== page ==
*Well, even though Apple had, eventually, reproduced the problem, his request, verbatim, was, "confirm if you are still having the issue with siri and not being able to go back". (FYI: The issue was not being able to go back to see or edit what Siri had heard." When I first reported the bug, the first tech said he was unable to attempt to reproduce the bug because he didn't have an iPhone that could run Siri. He only had a virtual iPhone that couldn't run Siri. He said there was no way for him to get access to a phone in order to attempt to do so, and when I asked to speak to someone who could, I was turned down initially. But then I was transferred to a great (off-site?) rep who was willing and able to attempt to reproduce the problem on another iPhone with the same OS version in which the regression bug seemed to have appeared. And he was able to reproduce it.)

  • Some (relatively uninformed) WAGs: Is the fraction of 'good' ones so small that most companies just don't bother to look at 'em at all? It seems like it. Insufficient resources? Lazyness? – Matthew Elvey Sep 6 '19 at 1:58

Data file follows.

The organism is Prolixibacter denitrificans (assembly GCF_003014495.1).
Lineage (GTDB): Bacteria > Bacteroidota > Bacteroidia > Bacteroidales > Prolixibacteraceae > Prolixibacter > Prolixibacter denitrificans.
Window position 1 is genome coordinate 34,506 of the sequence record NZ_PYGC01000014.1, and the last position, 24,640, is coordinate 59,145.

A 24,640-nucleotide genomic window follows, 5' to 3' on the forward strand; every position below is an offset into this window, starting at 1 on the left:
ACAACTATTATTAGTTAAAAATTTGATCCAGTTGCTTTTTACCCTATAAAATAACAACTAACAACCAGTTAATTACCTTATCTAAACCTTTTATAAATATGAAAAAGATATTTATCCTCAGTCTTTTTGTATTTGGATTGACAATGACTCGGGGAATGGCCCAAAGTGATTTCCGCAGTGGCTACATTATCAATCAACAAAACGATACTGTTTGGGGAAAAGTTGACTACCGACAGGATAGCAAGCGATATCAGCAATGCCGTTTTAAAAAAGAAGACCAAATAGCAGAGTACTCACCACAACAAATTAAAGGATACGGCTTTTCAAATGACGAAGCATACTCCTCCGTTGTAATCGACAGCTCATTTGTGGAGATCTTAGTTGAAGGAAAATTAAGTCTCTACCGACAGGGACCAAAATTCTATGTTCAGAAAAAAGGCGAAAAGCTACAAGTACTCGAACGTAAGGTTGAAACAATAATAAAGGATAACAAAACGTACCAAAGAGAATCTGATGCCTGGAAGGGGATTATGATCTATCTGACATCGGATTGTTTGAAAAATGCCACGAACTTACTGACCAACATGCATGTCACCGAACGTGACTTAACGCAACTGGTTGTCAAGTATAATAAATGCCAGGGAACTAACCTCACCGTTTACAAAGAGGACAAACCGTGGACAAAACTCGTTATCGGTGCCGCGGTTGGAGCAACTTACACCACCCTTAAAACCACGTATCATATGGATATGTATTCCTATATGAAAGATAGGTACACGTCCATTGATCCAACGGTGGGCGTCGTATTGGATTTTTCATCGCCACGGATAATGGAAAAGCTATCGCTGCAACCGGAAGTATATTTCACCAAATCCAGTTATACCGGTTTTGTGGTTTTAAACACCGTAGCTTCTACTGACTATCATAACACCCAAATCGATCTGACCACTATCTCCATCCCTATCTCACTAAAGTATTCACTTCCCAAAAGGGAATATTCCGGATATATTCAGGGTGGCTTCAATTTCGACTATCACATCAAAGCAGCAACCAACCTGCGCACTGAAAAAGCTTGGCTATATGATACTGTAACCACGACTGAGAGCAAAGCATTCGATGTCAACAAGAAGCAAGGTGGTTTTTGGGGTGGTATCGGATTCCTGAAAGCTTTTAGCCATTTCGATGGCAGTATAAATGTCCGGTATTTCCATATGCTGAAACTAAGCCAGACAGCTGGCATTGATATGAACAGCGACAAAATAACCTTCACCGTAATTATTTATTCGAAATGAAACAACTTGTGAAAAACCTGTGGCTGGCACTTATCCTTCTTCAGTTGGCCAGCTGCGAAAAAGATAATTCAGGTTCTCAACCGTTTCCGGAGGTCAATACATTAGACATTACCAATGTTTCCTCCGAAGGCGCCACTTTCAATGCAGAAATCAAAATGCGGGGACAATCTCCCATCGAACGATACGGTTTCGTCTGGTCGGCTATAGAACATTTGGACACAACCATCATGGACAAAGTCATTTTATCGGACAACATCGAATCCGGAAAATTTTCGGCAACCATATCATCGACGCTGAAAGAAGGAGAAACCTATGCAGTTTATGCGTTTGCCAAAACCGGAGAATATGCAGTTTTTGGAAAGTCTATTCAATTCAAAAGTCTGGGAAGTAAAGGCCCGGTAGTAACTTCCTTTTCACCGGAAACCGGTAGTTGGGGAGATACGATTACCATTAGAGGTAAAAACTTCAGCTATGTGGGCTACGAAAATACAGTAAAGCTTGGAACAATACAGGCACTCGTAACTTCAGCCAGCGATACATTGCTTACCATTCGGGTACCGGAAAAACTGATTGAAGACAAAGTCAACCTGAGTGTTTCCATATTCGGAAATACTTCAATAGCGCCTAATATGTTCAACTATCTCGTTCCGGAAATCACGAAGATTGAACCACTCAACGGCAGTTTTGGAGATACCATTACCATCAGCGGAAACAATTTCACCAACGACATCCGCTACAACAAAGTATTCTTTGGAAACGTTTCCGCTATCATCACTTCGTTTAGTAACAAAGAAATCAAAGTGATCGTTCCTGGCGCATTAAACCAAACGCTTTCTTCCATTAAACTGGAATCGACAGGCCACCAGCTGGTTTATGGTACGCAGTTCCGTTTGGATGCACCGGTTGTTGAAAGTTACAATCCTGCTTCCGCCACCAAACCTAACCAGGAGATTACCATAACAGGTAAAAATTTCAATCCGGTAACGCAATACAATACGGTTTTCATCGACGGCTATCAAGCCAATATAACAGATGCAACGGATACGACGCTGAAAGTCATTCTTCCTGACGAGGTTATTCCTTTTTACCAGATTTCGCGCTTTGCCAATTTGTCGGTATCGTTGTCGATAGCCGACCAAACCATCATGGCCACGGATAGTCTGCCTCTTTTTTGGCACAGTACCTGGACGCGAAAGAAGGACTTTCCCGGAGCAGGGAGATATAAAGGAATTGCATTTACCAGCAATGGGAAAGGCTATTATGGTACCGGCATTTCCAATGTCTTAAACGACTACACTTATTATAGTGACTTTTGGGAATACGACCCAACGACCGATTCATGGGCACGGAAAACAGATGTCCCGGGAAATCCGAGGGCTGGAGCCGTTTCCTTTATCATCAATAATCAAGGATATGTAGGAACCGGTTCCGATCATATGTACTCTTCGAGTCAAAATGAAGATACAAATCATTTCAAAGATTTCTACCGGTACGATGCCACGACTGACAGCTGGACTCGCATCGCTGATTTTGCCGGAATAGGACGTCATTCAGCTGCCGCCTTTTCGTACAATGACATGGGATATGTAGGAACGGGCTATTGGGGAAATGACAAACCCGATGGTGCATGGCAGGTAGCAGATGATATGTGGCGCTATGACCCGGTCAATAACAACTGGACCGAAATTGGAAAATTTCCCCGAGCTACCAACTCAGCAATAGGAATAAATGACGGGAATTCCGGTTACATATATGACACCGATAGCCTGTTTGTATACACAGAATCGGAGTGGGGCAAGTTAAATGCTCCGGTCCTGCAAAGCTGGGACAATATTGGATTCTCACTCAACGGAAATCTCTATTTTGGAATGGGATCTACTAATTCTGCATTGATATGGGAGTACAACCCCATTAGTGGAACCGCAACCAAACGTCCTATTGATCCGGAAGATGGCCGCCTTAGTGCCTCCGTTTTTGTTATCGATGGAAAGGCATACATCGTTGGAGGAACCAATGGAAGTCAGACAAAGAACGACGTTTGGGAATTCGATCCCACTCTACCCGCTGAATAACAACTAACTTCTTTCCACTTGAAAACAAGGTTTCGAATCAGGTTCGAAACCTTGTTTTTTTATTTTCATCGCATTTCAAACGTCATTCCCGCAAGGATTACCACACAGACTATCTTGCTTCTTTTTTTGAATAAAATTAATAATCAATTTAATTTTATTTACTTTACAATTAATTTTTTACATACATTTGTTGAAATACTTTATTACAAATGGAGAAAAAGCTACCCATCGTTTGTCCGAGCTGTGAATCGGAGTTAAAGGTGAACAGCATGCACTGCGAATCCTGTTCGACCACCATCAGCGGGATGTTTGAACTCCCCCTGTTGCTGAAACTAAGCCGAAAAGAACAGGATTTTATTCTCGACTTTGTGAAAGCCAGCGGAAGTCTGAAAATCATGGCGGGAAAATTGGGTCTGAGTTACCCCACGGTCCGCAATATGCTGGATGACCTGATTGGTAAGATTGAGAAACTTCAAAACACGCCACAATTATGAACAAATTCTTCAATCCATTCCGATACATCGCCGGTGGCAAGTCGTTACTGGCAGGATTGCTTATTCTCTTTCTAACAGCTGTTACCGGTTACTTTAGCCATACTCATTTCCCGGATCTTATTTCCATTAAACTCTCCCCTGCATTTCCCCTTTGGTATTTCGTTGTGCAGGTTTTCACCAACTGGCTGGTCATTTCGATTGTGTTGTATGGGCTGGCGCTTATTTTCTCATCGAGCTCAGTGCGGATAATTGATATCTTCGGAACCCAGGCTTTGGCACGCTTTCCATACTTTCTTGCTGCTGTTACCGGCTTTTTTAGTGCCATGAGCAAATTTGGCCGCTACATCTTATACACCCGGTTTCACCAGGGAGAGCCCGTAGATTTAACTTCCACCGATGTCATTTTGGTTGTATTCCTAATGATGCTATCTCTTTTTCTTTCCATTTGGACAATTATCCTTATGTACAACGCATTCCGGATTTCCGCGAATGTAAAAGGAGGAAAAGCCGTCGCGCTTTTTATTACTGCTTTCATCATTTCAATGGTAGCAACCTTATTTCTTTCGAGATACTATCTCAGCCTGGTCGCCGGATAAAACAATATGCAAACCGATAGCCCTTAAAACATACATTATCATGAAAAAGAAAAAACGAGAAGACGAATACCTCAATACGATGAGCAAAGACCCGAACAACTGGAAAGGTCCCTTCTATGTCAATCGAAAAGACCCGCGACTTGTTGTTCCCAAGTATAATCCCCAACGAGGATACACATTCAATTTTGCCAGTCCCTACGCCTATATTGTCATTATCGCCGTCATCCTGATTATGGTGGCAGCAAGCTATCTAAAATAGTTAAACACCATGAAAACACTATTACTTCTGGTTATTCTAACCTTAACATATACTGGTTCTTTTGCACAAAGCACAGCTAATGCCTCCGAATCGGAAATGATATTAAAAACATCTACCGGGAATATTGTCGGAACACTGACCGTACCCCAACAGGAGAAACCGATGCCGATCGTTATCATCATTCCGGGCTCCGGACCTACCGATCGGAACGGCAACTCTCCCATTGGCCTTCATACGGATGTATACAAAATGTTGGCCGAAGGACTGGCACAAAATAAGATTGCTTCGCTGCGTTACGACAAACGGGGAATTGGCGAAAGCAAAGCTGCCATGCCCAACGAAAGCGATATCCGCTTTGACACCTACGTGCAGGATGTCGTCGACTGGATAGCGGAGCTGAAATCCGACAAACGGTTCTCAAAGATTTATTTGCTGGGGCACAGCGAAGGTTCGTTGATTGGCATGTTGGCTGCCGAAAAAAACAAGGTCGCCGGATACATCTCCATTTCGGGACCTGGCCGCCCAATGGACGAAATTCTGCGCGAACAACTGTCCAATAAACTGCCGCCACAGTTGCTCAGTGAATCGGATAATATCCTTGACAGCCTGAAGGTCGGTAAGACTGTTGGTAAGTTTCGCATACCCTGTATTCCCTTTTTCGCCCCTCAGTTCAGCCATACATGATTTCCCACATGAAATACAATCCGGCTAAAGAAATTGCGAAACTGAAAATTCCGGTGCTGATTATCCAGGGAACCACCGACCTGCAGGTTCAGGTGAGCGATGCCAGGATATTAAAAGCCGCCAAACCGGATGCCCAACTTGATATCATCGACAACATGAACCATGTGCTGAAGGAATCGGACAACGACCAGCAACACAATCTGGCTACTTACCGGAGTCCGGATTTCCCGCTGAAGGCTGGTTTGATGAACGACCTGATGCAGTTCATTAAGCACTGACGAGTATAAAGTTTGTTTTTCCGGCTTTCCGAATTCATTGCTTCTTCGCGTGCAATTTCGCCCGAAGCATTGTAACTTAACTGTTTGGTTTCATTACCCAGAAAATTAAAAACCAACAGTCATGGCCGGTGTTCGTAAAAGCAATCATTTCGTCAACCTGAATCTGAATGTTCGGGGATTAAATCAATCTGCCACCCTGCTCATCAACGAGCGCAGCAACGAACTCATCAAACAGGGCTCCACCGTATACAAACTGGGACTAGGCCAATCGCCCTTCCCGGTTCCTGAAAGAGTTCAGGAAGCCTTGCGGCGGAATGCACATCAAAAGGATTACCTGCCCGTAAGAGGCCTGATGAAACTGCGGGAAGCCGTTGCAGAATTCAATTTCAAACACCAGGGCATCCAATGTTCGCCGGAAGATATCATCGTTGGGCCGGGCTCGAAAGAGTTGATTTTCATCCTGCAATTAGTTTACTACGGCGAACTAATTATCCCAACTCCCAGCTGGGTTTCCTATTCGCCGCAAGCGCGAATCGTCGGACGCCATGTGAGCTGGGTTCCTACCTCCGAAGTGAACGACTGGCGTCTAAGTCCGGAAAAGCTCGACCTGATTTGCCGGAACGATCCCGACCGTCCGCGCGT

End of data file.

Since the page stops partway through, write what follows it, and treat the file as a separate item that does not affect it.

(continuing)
• Perhaps some examples would help? I've just added one. .......... Another WAG: The fraction of "bug reports" that are actually PEBCAK errors is very high, and the customer service staff stops forwarding even what seem to them to be legit bug reports because development seems to 'always' be complaining about PEBCAK errors. (PEBCAK? Google it!) – Matthew Elvey Nov 3 '19 at 3:29
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The main answers to your question are lack of scalability with user reported bugs, and management (and users) emphasis on new new features vs fixing problems.